Stay True

By Dennis Owen Frohlich on September 18, 2013
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Many students can’t wait to get into the real world to chase after money, success, and a comfortable lifestyle. While these things are nice, are they really the most important things in life? Understanding what you really value will give you a compass that can guide every stage of your life, from your time in high school to college to career, and beyond.

Values are more than activities you are interested in or skills you excel at: values are qualities that you consider the most worthwhile. Strong values provide a map for your life by clarifying what is worth pursuing and what deserves to be left by the wayside.

Commonly held values are qualities like independence, discipline, success, service, family, and honesty. These aren’t just abstract ideas that sound good on paper: many companies are grounded in value statements that guide their actions. For instance, Google’s informal corporate motto, “Don’t be evil,” is really just a statement of values their company wants its employees to live by. And, as the company’s products affect countless people all over the world, all of us are pretty fortunate that this is the motto they choose to shape their culture.

Businesses don’t just want employees that have the right skills. Also, they want employees whose values align with the business’s values, as values direct people during times when there are no easy solutions to problems. If employers and employees value the same things, everyone benefits.

Christine Rodefer, a junior at Waukesha North High School in Waukesha, Wis., has a good idea of her values: “Success in school, family, and good grades.” She credits her parents with instilling the value of academic success, and said, “There have been times when I’ve been really busy with lots of stuff going on, and my grades went down. So I pulled back so that I could focus on improving my grades.”

Values are clearly important, but how do you figure out your values in the first place? Eric Byrd, a guidance counselor at Lancaster High School in Lancaster, S.C., recommends thinking long term. “When students come to me, I ask them, ‘Where do you see yourself in the future?’ Then, go back to the present and figure out what you need to do now to reach your goals,” Byrd said.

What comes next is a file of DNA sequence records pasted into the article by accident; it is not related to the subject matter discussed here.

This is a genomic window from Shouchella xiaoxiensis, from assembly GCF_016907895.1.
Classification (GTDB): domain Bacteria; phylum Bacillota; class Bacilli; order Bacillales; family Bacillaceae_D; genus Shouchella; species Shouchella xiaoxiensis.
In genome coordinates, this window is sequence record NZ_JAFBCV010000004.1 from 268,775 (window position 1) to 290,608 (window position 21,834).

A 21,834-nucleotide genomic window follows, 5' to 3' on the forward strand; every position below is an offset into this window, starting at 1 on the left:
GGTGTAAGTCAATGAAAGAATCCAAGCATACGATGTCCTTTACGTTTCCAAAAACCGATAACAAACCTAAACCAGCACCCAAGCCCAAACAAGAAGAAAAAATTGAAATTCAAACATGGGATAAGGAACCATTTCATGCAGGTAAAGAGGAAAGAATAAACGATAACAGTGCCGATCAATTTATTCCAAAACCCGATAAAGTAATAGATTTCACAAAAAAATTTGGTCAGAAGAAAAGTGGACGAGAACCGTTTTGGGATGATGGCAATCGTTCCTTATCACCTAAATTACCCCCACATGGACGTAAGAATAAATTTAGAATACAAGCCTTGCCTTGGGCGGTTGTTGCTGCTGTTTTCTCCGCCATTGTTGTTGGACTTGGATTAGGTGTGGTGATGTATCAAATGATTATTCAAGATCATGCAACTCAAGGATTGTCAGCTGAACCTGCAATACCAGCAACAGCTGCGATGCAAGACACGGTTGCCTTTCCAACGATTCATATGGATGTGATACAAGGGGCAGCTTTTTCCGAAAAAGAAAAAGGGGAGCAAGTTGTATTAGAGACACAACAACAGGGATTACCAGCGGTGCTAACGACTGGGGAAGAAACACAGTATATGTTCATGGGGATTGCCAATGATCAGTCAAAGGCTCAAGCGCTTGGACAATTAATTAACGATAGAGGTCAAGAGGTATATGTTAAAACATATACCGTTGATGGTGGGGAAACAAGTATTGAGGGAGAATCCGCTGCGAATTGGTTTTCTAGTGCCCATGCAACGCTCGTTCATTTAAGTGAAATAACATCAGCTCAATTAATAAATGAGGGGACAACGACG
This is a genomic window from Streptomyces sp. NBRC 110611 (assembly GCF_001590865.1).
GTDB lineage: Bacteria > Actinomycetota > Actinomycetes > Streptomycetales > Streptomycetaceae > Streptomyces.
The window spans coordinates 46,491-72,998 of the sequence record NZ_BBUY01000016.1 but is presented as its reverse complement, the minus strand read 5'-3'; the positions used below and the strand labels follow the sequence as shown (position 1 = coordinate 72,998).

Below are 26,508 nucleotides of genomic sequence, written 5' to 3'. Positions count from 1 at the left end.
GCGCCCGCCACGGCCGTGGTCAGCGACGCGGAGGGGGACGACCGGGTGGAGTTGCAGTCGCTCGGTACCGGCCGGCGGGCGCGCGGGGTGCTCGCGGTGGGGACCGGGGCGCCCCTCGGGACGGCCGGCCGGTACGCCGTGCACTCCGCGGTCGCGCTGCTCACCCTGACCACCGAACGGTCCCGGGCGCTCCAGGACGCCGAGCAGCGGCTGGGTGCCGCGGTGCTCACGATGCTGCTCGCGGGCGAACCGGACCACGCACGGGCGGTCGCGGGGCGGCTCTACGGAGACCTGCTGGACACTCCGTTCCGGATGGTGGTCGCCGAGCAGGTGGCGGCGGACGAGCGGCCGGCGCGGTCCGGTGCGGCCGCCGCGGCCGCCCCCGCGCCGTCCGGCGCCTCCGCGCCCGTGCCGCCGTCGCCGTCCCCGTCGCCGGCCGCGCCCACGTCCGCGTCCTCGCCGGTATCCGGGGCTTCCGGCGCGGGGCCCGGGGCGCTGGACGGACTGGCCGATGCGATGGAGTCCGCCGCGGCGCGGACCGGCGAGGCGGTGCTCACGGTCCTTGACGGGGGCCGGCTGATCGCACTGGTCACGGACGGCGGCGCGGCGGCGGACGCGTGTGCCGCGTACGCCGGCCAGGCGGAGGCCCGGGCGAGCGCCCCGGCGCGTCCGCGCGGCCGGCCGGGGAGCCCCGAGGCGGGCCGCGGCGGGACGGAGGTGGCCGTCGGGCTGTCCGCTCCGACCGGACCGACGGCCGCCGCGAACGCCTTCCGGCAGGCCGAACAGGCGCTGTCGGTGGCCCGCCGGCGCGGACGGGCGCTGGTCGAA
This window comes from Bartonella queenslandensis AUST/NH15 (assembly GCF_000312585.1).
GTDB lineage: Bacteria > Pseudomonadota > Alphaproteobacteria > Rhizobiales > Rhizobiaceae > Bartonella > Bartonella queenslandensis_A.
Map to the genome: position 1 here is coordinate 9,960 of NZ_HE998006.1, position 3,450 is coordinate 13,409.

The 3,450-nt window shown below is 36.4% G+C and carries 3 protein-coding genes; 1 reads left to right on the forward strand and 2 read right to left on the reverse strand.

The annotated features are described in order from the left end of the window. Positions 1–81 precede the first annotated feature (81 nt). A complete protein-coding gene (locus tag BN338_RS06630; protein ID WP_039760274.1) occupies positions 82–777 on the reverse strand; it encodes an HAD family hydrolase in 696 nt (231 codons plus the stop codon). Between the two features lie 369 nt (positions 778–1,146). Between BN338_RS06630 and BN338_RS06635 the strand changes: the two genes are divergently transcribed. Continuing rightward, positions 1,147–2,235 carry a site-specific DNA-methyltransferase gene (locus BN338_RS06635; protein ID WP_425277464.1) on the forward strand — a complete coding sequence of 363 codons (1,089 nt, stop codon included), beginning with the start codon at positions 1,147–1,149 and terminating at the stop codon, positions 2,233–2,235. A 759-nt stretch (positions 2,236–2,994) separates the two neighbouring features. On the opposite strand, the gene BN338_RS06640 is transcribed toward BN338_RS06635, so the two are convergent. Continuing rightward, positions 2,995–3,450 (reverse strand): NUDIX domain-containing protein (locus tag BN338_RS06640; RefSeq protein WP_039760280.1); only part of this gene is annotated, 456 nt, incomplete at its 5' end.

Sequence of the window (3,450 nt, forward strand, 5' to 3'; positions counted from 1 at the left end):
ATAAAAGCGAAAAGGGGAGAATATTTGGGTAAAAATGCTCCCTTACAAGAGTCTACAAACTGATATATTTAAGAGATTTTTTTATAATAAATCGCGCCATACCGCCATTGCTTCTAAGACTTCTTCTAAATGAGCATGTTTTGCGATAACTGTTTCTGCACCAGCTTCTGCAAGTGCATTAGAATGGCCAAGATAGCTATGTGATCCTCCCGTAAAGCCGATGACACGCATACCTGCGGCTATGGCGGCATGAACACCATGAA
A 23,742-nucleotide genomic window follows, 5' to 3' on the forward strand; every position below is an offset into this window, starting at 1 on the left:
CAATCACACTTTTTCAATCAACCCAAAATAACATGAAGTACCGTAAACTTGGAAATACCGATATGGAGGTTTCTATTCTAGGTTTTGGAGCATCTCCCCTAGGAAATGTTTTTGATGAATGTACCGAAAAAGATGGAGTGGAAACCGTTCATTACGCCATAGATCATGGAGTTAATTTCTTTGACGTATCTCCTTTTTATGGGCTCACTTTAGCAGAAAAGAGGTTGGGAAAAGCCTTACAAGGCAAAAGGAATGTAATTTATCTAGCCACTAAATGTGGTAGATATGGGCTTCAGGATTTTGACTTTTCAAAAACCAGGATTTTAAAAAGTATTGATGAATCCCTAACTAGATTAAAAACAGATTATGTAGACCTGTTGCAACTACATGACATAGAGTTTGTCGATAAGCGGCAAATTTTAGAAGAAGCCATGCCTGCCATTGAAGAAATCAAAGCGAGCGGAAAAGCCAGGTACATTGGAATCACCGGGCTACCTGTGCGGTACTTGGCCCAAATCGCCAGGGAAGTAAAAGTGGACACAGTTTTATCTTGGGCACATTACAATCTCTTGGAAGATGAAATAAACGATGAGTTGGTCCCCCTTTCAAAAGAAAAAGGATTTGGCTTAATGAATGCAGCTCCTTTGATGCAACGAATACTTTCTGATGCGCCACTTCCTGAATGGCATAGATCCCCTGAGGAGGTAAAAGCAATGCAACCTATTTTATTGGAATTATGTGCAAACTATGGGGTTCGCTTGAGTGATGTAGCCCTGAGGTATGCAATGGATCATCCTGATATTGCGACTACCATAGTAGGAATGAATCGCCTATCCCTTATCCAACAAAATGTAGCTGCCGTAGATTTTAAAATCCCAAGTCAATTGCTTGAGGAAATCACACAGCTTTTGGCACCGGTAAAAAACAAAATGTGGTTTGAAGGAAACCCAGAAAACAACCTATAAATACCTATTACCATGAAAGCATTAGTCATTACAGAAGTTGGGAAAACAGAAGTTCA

By thinking about your goals, you can see what values are most important to you, and which values you will need to accomplish your goals. If you want to be a successful medical doctor, chances are you value knowledge, hard work, and perseverance. If, however, you care more about others than your personal success, then perhaps you value family, helping others, and making a difference in the world.

Thinking about your values will give you some direction for your future career. If you value family and helping others, then you’ll want to think about a career that is flexible enough for you to spend time with your family and still work closely with people who need help. A demanding career might earn you more money, but if that’s not what you value (and you have to be honest with yourself here), is it worth pursuing?

“A majority of students finish high school with a pretty good sense of their values and attitudes,” said Kurt Eisenmann, a guidance counselor at Waukesha North. However, a student’s values are challenged day to day, often by the people closest to them. “Peer group influence is huge,” said Eisenmann. “Peers influence a student’s values more than their church or parents or family.”

Heather Cruz, a senior at Waukesha North, has big plans after high school: she wants to be an OB-GYN. To accomplish that, she’s kept her grades high and stayed focused on her goals. But there were challenges along the way.

“Once, a friend invited me out to a party where there was alcohol,” Cruz said. “I knew it was a bad idea so I made the decision not to go. Turns out, the police showed up and a lot of my friends got in trouble.” That situation taught Cruz not to lose sight of what’s most important to her. “It’s just not worth it.”

If you don’t know what you value, don’t fret. Values are constantly developing, and can change depending on what stage of life you are in. Life is more than money and success, so laying a strong foundation now will guide you your entire life.


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Dennis Owen Frohlich

Dennis Owen Frohlich

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